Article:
January 22, 2010

To Be Loved

Potato Parsnip Soup with Orange Oil Drizzle

Recently I celebrated a birthday. Not on my actual birthdate, because that coincides with the big birthday party of a very special, important, famous, historic and religious figure that much of the world observes. So, the adorable man in my life gave me my very own day. And what a day it was.

There were presents at breakfast. Spectacular presents. Meaningful, beautiful, functional, thoughtful and sexy presents. But I'll spare you that part. Just let me tell you it was fun.

The day's celebratory activities first involved wine tasting at Sweet Cheeks Winery, a Southern Willamette Valley enterprise, which is known for its classic Pinot Gris and Pinot Noir. The also have an interesting Burgundy/Bordeaux blend (Pinot Noir, Merlot and Cabernet Franc) that's worth exploring. If you go there, grab your glass, head out to the deck and soak up the lovely view as well.

King Estate Winery in Oregon's Lorane Valley was our ultimate destination for more wine tasting and dinner. The location is beautiful, the estate itself is, well, stately; the wines are organically grown, solidly consistent and classically Oregon-in-a-glass. The Chef de Cuisine, Michael Landsberg, has a long list of Michelin-starred experience to his credit, and was most recently associated with Marche in Eugene.

Our meal was a delightful adventure from beginning to end. We started with soup de jour, a parsnip-potato puree, then moved on the to charcuterie plate and wild mushroom risotto with pancetta and prawns. We each ordered wine flights in order to enjoy the wines interplaying with the various food flavors. What a great learning experience... We discovered that a drizzle of blood-orange oil to the parsnip-potato soup created a terrific pairing with the zesty Viognier. Without the oil, Pinot Gris or even Chardonnay works better. These are lessons to take back to the kitchen.

Our main courses were a smoked trout with Beluga lentils and beets for me, leg of lamb with roasted fingerlings and cabbage for my handsome date.

And there were desserts. Fabulous desserts. Rich pumpkin bread pudding and traditional creme brulee. Yummm on a dish. I'm pretty sure that my eyes were rolling around by then, and vocalizations of rapture were being made.

Amazing gifts, good wine and delicious food are each wonderful things, but I would trade them all away for a lifetime of pop-beads, Kool-Aid and beans-n-weenies cold from the can for the sense of being loved I possess. That comes from the soul of the giver. Thank you, Baby. You throw one great party.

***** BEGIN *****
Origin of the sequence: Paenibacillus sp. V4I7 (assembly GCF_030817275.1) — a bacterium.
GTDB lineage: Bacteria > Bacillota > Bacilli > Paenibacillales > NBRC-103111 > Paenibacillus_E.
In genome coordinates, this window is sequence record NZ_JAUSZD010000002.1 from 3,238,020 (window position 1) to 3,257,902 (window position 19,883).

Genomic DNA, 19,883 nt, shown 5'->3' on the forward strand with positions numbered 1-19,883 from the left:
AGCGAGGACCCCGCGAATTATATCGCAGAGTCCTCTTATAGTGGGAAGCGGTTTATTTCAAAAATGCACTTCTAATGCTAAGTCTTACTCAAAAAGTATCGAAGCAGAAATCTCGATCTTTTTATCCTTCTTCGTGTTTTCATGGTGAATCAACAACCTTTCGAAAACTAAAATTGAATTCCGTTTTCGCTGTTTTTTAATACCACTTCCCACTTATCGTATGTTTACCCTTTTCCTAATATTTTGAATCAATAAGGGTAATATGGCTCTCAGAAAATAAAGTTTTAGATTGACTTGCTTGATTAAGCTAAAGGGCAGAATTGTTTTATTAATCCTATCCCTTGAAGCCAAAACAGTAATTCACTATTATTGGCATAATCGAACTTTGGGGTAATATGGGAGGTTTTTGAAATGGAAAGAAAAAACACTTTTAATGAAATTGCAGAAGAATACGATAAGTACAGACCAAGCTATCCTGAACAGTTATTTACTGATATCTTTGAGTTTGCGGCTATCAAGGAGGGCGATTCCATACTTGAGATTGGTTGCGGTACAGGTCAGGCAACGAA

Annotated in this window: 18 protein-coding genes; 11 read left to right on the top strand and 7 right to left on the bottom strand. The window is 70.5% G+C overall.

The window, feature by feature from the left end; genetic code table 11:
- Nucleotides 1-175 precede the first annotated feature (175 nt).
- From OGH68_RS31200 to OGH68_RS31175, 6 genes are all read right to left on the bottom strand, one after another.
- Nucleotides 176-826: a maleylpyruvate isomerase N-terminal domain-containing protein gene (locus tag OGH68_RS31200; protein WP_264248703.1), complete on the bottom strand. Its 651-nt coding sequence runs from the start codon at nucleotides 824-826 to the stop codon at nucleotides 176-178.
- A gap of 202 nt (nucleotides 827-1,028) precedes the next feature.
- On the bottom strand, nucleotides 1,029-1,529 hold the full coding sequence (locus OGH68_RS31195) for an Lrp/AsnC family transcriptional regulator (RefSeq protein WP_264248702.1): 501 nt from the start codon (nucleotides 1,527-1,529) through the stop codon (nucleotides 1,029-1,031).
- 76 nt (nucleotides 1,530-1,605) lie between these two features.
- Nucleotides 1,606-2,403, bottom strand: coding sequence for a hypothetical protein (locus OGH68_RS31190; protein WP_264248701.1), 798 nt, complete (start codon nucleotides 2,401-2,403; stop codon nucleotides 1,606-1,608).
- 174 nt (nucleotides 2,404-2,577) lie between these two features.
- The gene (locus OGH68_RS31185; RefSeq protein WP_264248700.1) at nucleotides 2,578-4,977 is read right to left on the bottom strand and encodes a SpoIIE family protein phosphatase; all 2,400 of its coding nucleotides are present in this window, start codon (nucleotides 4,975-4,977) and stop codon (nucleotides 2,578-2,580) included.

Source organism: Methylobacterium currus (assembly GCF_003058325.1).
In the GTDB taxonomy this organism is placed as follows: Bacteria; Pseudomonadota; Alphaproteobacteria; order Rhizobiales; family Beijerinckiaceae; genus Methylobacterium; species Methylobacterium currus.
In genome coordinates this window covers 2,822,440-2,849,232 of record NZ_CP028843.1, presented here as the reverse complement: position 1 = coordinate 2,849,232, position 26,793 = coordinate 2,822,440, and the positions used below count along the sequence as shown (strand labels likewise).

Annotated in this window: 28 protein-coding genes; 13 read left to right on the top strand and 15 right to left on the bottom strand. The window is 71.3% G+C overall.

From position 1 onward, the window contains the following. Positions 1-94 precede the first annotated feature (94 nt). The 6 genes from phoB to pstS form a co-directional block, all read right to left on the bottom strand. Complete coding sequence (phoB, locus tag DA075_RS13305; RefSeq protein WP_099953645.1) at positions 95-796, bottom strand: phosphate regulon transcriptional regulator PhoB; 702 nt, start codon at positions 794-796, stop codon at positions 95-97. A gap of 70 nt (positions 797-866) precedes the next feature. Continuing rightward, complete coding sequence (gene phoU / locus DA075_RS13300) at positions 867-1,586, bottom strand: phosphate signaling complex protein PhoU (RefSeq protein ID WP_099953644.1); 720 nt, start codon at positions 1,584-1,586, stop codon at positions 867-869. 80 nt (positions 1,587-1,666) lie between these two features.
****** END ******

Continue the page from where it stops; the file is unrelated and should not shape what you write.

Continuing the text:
Every single day.


Here is a reasonable facsimile of the soup we had at King Estate that I came up with at home.

Potato Parsnip Soup with Orange Oil Drizzle
1/4 cup (1/2 stick) butter
4 leeks, halved lenghtwise, washed, sliced 1/4" thick (about 4 cups)
4 parsnips, peeled, cut into 1/2-inch pieces (about 1 cup)
32 ounce carton low-sodium chicken broth
4 large russet potatoes, peeled, cut into 1/2-inch pieces (about 2 1/2 cups)
3 springs fresh thyme
2 bay leaves
salt and white pepper to taste

Orange Oil
Zest from one large orange, white pith removed, cut into 1" strips
3/4 cup citrusy or peppery flavored olive oil

several sprigs flat-leafed parsley

Melt butter in heavy large pot over medium heat. Add onions and sauté until very soft and meltingly textured, but not browned, about 15 minutes, stirring occasionally. Add parsnips and cook 10 minutes, again being careful not to brown, just soften vegetables. Add chicken stock, potatoes, thyme and bay leaf. Cover and simmer until potatoes are tender, stirring occasionally, about 30 minutes.

With an immersion blender, puree soup as smooth as possible. For the most elegant and velvety texture, strain soup through fine-mesh sieve set over a two-quart bowl. Return soup to pan to warm. Season to taste with salt and white pepper.

For orange oil, cut zest only from orange with paring knife, leaving white pith behind. Reserve orange for another use. Place peel and olive oil in small saucepan over medium heat. Heat gently to just under a simmer. Cover, remove from heat, and allow to stand for one hour. Strain and reserve for soup garnish. (Use left overs with a little muscat orange vinegar for a terrific salad dressing.)

Ladle soup into bowls. Drizzle orange oil over, and sprinkle with finely chapped flat-leaved parsley to garnish.

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